Four days a week like clockwork, Peggy Abernathy rose before 6 a.m. got on a city bus or in a cab and headed toward downtown Tyler where she managed the King's Storehouse Food Bank.
It didn't matter that Ms. Abernathy was legally blind, that her health was failing and that she didn't get paid for her work.
As a volunteer, she was dedicated to sharing God's love through the food bank and she was going to be there.
"She said you couldn't pay her to (do it)," said her granddaughter and a food bank board member Amanda Zorbanos, of Plano.
The King's Storehouse Food Bank honored the late Ms. Abernathy and her legacy of love and work with the dedication of The Peggy Abernathy Annex on Friday.
The annex, 503 E. Oakwood St., provides more space for storage of nonperishable food items, work space for sorting items and a store where people can buy food and household items at discounted prices.
"Today we celebrate the fact that the King's Storehouse continues to operate despite Peggy's absence …," said Doug Anderson, pastor of Rose Heights Church of God, where Ms. Abernathy attended. "This vision, this ministry will continue."
Started by eight people 30 years ago, the King's Storehouse Food Bank is a nondenominational Christian organization that distributes food to nonprofit organizations that feed people in need.
More than 100 nonprofits in 18 East Texas counties purchase food from the organization at 14 cents per pound.
Since its inception, the food bank has provided more than 13.5 million pounds of food to nonprofit organizations.
Lynne Breedlove Sperry, a board member and daughter of two of the food bank's founders, said the difference between this food bank and others is its Christian foundation.
Although it provides food to faith-based and secular nonprofits, its mission in this work is "to show God's love through His Son," she said.
This mission affects the organization's food sources. The food bank does not receive food from government or commodities programs because of the regulations that come with that.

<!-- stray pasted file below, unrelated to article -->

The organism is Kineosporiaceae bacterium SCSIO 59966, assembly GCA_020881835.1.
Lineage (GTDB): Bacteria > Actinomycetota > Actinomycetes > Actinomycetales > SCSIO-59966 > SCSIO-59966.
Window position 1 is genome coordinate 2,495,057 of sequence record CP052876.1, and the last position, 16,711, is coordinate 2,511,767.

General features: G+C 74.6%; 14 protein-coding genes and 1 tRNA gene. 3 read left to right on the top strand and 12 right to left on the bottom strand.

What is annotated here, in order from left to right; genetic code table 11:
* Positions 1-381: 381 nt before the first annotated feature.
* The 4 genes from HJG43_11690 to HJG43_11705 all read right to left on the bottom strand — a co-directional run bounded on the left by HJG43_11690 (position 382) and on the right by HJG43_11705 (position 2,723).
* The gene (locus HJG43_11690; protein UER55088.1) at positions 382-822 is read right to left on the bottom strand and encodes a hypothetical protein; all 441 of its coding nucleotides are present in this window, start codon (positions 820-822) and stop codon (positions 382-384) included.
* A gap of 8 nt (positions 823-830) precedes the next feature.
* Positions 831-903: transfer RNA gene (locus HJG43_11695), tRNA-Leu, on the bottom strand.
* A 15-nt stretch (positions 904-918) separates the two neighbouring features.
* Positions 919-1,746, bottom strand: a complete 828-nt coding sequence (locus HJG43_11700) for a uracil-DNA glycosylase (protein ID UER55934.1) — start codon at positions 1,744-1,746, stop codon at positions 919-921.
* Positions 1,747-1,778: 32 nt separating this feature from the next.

For example, if a local nonprofit wants to require food recipients to listen to a sermon before they receive food, it cannot do that if it receives government funded food. Therefore, the King's Storehouse wouldn't be able to provide food to that nonprofit.
Government regulations also can affect posted signs, food distribution and income assessments, according to information provided by the food bank.
The King's Storehouse wants its nonprofit recipients whether faith-based or not to be free to run their programs as they see fit. That means not receiving food from government commodities or other programs.
The nonprofit buys about 70 percent of its food and receives the rest in donations primarily from local businesses.
In addition to a different mission, the King's Storehouse has no paid administrative personnel. All paid employees - there are eight - bag, load or order food. The administrative work is completed for free by volunteers and board members.
Ms. Abernathy, who died in February, managed the food bank for more than 20 years as a volunteer. She typically worked six hours a day four days a week.
Her grandson, Bryan Campbell, of Tyler, who is vice president of the food bank's board, grew up helping there during the summers. He said the experience taught him that the world does not revolve around him.
"You just learn that there's so much in the community that you don't see," he said. "I feel lucky that my grandma had a real heart for the needy of East Texas."
Ms. Zorbanos said her grandmother worked the first half of her life so she could give of herself and her time in the second half.
"For such a small lady, we've got big shoes to fill," she said.
The King's Storehouse Food Bank needs
-Someone with experience installing and setting up phones and computers